: microorganisms of a domain (Archaea) including especially methane-producing forms, some red halophilic forms, and others of harsh hot acidic environments (such as hot springs) — compare bacterium, eukaryote
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1capitalized: a domain of primitive single-celled prokaryotic microorganisms including methane-producing forms and others that thrive in extremely salty or hot, often acidic environments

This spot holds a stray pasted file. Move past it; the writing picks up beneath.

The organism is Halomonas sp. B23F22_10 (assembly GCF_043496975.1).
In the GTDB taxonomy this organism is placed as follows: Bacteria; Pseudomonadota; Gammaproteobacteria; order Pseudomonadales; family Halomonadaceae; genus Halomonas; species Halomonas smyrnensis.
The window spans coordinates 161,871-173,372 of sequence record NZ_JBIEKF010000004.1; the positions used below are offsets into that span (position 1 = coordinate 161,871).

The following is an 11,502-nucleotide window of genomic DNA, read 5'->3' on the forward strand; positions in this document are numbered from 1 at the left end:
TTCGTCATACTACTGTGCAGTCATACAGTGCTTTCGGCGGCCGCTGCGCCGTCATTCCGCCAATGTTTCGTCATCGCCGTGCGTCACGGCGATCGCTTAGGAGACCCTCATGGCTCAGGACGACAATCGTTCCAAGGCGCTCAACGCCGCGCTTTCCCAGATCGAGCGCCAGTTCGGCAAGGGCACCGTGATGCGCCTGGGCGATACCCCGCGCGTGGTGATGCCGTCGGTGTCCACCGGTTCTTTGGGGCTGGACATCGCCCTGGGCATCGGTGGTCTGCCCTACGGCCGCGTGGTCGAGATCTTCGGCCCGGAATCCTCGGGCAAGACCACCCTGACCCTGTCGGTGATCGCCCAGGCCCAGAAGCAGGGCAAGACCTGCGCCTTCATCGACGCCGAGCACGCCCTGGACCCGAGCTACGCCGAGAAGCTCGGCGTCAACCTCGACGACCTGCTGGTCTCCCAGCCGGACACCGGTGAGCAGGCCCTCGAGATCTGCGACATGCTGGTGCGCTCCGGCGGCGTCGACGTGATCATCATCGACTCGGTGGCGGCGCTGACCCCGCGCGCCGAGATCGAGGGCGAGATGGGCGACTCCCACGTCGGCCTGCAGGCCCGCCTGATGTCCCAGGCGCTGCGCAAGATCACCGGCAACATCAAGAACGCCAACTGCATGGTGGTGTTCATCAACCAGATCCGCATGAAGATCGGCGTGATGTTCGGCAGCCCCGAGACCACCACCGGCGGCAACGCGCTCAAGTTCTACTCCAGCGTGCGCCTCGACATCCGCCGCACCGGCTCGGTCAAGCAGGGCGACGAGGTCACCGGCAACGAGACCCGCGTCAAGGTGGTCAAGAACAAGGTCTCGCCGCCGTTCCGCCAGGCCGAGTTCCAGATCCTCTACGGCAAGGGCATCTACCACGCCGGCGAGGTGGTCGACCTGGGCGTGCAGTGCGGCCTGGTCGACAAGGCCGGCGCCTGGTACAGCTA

They are largely Archaea, a domain of life first identified 20 years ago … —Charles W. Petit and Laura Tangley, U.S. News & World Report, 8 Nov. 1999
2: microorganisms of the domain Archaea
Many of the archaea are thermophilic. —David W. Wolfe, Wilson Quarterly, Spring 2001
Other words from archaea
Despite the morphological resemblance of archaea to bacterial cells (e.g., lack of a nuclear membrane), many archaeal processes, such as transcription, are much more similar to those of eukaryotes. —Ken F. Jarrell, Bioscience, 1 July 1999